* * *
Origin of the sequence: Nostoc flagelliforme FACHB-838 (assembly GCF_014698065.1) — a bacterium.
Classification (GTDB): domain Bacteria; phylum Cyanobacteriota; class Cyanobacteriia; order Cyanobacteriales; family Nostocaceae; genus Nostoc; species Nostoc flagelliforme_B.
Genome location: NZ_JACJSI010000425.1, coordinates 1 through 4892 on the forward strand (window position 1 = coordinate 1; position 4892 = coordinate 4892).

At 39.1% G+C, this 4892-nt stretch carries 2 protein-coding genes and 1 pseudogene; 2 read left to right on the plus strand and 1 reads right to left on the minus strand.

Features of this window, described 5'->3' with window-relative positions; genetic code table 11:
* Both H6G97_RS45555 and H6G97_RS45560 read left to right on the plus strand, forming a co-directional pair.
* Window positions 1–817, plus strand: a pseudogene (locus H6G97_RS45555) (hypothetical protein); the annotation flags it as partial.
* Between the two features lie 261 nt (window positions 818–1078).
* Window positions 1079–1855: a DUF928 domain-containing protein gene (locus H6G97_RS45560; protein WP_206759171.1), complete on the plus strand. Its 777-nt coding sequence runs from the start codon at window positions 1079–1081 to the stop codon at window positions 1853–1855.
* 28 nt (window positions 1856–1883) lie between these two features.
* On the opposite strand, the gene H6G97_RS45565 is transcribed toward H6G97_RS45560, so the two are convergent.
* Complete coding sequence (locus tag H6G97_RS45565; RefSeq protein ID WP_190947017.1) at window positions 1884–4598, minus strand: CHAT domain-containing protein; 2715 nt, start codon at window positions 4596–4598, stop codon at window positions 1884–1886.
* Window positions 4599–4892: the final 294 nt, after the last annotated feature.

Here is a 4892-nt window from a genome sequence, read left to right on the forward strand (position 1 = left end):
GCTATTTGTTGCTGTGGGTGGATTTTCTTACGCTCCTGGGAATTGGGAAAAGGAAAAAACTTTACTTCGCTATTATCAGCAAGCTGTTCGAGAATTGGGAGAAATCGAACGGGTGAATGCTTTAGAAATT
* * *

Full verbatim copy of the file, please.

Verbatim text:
Origin of the sequence: Nostoc flagelliforme FACHB-838 (assembly GCF_014698065.1) — a bacterium.
Classification (GTDB): domain Bacteria; phylum Cyanobacteriota; class Cyanobacteriia; order Cyanobacteriales; family Nostocaceae; genus Nostoc; species Nostoc flagelliforme_B.
Genome location: NZ_JACJSI010000425.1, coordinates 1 through 4892 on the forward strand (window position 1 = coordinate 1; position 4892 = coordinate 4892).

At 39.1% G+C, this 4892-nt stretch carries 2 protein-coding genes and 1 pseudogene; 2 read left to right on the plus strand and 1 reads right to left on the minus strand.

Features of this window, described 5'->3' with window-relative positions; genetic code table 11:
* Both H6G97_RS45555 and H6G97_RS45560 read left to right on the plus strand, forming a co-directional pair.
* Window positions 1–817, plus strand: a pseudogene (locus H6G97_RS45555) (hypothetical protein); the annotation flags it as partial.
* Between the two features lie 261 nt (window positions 818–1078).
* Window positions 1079–1855: a DUF928 domain-containing protein gene (locus H6G97_RS45560; protein WP_206759171.1), complete on the plus strand. Its 777-nt coding sequence runs from the start codon at window positions 1079–1081 to the stop codon at window positions 1853–1855.
* 28 nt (window positions 1856–1883) lie between these two features.
* On the opposite strand, the gene H6G97_RS45565 is transcribed toward H6G97_RS45560, so the two are convergent.
* Complete coding sequence (locus tag H6G97_RS45565; RefSeq protein ID WP_190947017.1) at window positions 1884–4598, minus strand: CHAT domain-containing protein; 2715 nt, start codon at window positions 4596–4598, stop codon at window positions 1884–1886.
* Window positions 4599–4892: the final 294 nt, after the last annotated feature.

Here is a 4892-nt window from a genome sequence, read left to right on the forward strand (position 1 = left end):
GCTATTTGTTGCTGTGGGTGGATTTTCTTACGCTCCTGGGAATTGGGAAAAGGAAAAAACTTTACTTCGCTATTATCAGCAAGCTGTTCGAGAATTGGGAGAAATCGAACGGGTGAATGCTTTAGAAATT